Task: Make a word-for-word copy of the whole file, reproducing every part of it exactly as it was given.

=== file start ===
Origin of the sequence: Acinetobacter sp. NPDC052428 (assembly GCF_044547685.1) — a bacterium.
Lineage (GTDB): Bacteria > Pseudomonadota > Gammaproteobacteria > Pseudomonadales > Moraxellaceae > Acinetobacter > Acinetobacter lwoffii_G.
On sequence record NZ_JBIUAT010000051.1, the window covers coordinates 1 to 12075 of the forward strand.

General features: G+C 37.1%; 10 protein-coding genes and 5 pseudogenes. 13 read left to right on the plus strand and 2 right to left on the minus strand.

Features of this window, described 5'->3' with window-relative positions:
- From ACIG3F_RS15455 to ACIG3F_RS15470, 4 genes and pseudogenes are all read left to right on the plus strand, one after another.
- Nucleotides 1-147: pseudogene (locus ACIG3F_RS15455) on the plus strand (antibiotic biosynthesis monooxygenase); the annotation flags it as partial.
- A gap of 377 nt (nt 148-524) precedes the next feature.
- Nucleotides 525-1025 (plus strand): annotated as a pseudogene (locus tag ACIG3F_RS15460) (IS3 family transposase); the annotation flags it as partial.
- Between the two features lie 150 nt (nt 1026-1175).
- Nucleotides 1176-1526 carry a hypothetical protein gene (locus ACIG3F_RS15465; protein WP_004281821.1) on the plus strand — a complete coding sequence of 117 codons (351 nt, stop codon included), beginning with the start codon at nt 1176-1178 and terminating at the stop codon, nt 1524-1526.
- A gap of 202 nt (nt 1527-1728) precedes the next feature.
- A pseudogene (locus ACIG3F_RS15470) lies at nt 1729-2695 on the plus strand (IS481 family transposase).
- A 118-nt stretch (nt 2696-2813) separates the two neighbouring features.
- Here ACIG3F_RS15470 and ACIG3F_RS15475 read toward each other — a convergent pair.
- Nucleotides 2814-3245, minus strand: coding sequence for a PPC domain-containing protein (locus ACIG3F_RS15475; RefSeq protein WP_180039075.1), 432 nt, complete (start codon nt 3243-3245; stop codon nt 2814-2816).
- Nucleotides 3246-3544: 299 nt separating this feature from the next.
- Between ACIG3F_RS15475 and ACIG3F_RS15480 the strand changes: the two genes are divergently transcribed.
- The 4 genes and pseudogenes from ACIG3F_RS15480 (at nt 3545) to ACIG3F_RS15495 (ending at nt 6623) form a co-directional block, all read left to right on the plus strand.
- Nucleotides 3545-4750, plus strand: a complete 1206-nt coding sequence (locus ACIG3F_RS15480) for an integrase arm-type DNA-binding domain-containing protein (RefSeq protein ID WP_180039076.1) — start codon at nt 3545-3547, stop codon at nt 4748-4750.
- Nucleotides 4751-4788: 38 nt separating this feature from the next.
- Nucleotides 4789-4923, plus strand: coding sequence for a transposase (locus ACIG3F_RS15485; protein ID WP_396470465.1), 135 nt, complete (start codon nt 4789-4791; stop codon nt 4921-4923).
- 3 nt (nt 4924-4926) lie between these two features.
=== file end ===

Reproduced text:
Origin of the sequence: Acinetobacter sp. NPDC052428 (assembly GCF_044547685.1) — a bacterium.
Lineage (GTDB): Bacteria > Pseudomonadota > Gammaproteobacteria > Pseudomonadales > Moraxellaceae > Acinetobacter > Acinetobacter lwoffii_G.
On sequence record NZ_JBIUAT010000051.1, the window covers coordinates 1 to 12075 of the forward strand.

General features: G+C 37.1%; 10 protein-coding genes and 5 pseudogenes. 13 read left to right on the plus strand and 2 right to left on the minus strand.

Features of this window, described 5'->3' with window-relative positions:
- From ACIG3F_RS15455 to ACIG3F_RS15470, 4 genes and pseudogenes are all read left to right on the plus strand, one after another.
- Nucleotides 1-147: pseudogene (locus ACIG3F_RS15455) on the plus strand (antibiotic biosynthesis monooxygenase); the annotation flags it as partial.
- A gap of 377 nt (nt 148-524) precedes the next feature.
- Nucleotides 525-1025 (plus strand): annotated as a pseudogene (locus tag ACIG3F_RS15460) (IS3 family transposase); the annotation flags it as partial.
- Between the two features lie 150 nt (nt 1026-1175).
- Nucleotides 1176-1526 carry a hypothetical protein gene (locus ACIG3F_RS15465; protein WP_004281821.1) on the plus strand — a complete coding sequence of 117 codons (351 nt, stop codon included), beginning with the start codon at nt 1176-1178 and terminating at the stop codon, nt 1524-1526.
- A gap of 202 nt (nt 1527-1728) precedes the next feature.
- A pseudogene (locus ACIG3F_RS15470) lies at nt 1729-2695 on the plus strand (IS481 family transposase).
- A 118-nt stretch (nt 2696-2813) separates the two neighbouring features.
- Here ACIG3F_RS15470 and ACIG3F_RS15475 read toward each other — a convergent pair.
- Nucleotides 2814-3245, minus strand: coding sequence for a PPC domain-containing protein (locus ACIG3F_RS15475; RefSeq protein WP_180039075.1), 432 nt, complete (start codon nt 3243-3245; stop codon nt 2814-2816).
- Nucleotides 3246-3544: 299 nt separating this feature from the next.
- Between ACIG3F_RS15475 and ACIG3F_RS15480 the strand changes: the two genes are divergently transcribed.
- The 4 genes and pseudogenes from ACIG3F_RS15480 (at nt 3545) to ACIG3F_RS15495 (ending at nt 6623) form a co-directional block, all read left to right on the plus strand.
- Nucleotides 3545-4750, plus strand: a complete 1206-nt coding sequence (locus ACIG3F_RS15480) for an integrase arm-type DNA-binding domain-containing protein (RefSeq protein ID WP_180039076.1) — start codon at nt 3545-3547, stop codon at nt 4748-4750.
- Nucleotides 4751-4788: 38 nt separating this feature from the next.
- Nucleotides 4789-4923, plus strand: coding sequence for a transposase (locus ACIG3F_RS15485; protein ID WP_396470465.1), 135 nt, complete (start codon nt 4789-4791; stop codon nt 4921-4923).
- 3 nt (nt 4924-4926) lie between these two features.